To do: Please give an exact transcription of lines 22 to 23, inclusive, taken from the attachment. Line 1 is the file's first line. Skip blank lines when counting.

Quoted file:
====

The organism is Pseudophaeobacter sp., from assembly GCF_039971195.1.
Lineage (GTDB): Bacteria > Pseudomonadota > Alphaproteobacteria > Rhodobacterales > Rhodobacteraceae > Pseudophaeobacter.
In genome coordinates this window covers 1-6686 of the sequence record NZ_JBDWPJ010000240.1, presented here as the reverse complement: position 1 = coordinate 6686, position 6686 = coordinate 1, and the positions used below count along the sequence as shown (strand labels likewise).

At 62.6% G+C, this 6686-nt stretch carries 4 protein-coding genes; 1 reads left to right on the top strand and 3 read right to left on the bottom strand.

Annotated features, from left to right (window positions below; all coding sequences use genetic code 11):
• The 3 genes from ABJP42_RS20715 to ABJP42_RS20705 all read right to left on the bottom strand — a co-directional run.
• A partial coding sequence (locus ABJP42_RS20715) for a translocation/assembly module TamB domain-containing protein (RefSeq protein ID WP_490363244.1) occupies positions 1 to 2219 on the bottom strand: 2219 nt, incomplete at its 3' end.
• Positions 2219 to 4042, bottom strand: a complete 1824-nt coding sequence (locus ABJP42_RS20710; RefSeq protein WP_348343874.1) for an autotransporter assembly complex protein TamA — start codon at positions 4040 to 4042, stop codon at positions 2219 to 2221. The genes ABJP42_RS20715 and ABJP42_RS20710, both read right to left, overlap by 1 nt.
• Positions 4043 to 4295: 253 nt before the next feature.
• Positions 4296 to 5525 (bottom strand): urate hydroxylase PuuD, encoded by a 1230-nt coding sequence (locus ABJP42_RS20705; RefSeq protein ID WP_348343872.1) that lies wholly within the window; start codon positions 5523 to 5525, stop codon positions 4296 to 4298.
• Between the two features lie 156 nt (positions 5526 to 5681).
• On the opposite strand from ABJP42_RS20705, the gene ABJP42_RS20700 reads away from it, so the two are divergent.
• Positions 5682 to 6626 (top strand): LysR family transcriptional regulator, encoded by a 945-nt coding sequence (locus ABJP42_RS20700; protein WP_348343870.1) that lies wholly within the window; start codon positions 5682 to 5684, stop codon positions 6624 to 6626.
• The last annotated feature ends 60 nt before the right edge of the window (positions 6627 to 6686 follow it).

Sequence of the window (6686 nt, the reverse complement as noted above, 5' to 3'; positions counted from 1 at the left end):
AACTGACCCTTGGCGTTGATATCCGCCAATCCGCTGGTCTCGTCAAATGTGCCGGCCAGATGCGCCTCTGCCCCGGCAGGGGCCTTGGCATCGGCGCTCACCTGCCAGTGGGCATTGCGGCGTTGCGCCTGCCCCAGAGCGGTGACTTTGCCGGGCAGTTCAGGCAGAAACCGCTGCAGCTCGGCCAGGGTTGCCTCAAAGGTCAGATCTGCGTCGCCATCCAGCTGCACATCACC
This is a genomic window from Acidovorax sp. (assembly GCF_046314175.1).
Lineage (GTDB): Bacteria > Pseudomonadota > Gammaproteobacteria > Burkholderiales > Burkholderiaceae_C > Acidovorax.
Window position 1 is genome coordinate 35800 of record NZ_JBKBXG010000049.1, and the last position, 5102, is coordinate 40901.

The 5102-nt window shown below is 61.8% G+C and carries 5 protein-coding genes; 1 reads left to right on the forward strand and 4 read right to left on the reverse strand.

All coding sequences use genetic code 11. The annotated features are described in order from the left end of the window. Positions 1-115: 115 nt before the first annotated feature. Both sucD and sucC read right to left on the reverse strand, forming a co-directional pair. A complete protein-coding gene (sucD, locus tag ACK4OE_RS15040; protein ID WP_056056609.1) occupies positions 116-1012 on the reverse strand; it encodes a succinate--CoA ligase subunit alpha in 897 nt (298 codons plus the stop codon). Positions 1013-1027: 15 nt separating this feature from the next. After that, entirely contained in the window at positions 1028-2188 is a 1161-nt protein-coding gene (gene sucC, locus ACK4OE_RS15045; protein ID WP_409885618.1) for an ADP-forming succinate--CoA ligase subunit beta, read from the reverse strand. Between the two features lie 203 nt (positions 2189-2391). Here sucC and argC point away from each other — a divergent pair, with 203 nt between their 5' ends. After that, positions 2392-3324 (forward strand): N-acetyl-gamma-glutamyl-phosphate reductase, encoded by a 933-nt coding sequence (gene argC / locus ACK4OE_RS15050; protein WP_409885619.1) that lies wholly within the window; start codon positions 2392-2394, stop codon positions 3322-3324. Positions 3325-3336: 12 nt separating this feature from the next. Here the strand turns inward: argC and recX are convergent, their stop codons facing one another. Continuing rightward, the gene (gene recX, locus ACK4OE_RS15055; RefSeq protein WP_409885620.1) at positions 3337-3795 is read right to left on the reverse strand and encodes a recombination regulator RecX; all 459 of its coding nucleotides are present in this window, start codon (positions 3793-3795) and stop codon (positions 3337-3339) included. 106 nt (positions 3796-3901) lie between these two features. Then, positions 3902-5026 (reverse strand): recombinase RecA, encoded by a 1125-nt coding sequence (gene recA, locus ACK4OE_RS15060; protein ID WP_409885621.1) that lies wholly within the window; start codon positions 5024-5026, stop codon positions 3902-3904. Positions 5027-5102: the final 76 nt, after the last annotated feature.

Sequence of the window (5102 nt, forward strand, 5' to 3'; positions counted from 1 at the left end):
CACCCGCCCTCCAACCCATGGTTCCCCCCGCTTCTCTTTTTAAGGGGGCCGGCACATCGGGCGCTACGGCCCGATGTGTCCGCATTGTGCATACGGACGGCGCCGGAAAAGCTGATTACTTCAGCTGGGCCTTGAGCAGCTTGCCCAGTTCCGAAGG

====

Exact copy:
Sequence of the window (5102 nt, forward strand, 5' to 3'; positions counted from 1 at the left end):
CACCCGCCCTCCAACCCATGGTTCCCCCCGCTTCTCTTTTTAAGGGGGCCGGCACATCGGGCGCTACGGCCCGATGTGTCCGCATTGTGCATACGGACGGCGCCGGAAAAGCTGATTACTTCAGCTGGGCCTTGAGCAGCTTGCCCAGTTCCGAAGG